FEATURES
1/1/2018

The Conversion Game

Valerie Nalls
Beginner gardeners are a huge group of customers, or potential customers, that might help give your garden center the sales boost you need for 2018.

They lack confidence and have limited knowledge of the basics that us professionals can take for granted, but they already have some interest in working in the yard. They’re eager to learn and try, and will be very loyal if you prove your worthiness by showing patience and nurturing support. But before you can earn the loyalty of a beginner gardener, you first have to get them into your shop. Here are some ways you can attract local beginner gardeners to come check you out before the competition.

Drawing in the Parent Crowd

Beginners often have young families and are looking for activities to do on weekends that are centered around their children. Think of some complementary events, workshops or activities you could offer that might attract children. Fairy gardens are a great workshop to offer—come up with a low-cost, kid-friendly option. Sell the tickets online through Eventbrite, and once the families arrive for the workshop, educate the parents on how to care for the planter using simple terminology. Give them a handout that includes all your contact information and any other upcoming events that might appeal to them.

Pictured: Providing a photo op for things like Christmas cards brings in new customers, while crossing another item off a grateful parent’s to-do list.

Another great activity for children is to paint pots and then plant vegetable seeds in them. It’s simple and low cost, and you can be sure to establish yourself as the expert on vegetable gardening. Have a “Vegetable Gardening for Beginners” workshop on the upcoming agenda so parents can sign up while the concept is top of mind.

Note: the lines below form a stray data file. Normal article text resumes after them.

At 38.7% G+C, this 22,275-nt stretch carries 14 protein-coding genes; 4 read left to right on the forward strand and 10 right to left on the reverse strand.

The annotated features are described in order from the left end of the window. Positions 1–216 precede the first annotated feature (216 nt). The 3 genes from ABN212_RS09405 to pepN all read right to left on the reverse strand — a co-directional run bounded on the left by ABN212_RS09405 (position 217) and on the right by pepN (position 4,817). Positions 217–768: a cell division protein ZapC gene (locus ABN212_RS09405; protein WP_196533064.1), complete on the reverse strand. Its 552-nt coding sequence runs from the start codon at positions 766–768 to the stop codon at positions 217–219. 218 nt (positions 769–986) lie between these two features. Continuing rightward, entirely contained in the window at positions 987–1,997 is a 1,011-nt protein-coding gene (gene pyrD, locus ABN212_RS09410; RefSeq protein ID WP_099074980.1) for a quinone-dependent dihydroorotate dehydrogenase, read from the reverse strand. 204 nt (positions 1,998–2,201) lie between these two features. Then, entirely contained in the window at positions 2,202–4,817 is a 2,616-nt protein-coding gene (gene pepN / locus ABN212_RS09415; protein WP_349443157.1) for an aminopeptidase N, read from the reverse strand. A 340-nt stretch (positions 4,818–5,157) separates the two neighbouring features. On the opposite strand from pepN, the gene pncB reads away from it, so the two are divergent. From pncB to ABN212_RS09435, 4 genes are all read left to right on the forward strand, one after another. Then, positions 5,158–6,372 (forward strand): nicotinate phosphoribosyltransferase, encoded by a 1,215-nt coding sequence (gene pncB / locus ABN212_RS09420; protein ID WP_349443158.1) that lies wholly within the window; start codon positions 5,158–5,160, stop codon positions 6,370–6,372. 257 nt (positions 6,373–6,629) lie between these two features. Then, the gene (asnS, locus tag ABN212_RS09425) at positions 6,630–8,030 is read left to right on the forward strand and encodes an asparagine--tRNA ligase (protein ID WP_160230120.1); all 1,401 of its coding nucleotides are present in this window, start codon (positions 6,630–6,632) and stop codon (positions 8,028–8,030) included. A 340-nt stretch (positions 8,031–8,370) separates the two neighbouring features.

These children’s events should be advertised to local Mom’s Clubs, PTAs, Girl and Boy Scout troops, and any other local parent organizations you can. You need to get new folks in the door that have some interest in gardening and then convert them into customers. Be sure to get their email address so you can communicate with them in the future.

Also, realize that not all events at your shop have to be based on gardening. Host a block party or a movie night, invite a family photographer to use your property or even a birthday party for your resident pet, and invite the community, particularly young families.

Use Your Seasons

Another great way to attract beginners to your garden center is to promote gardening basics during seasonal periods. For example, when you carry pumpkins in the fall, use beginner-friendly marketing tactics to promote pansies. The pumpkins might be what made them stop in, but educate them about how simple it is to be successful with pansies and encourage the beginner to give it a try.

Make sure the seasonal display areas are cross-merchandised with gardening-related signage, information and displays. You don’t want your sales area to be separated into gardening and non-gardening.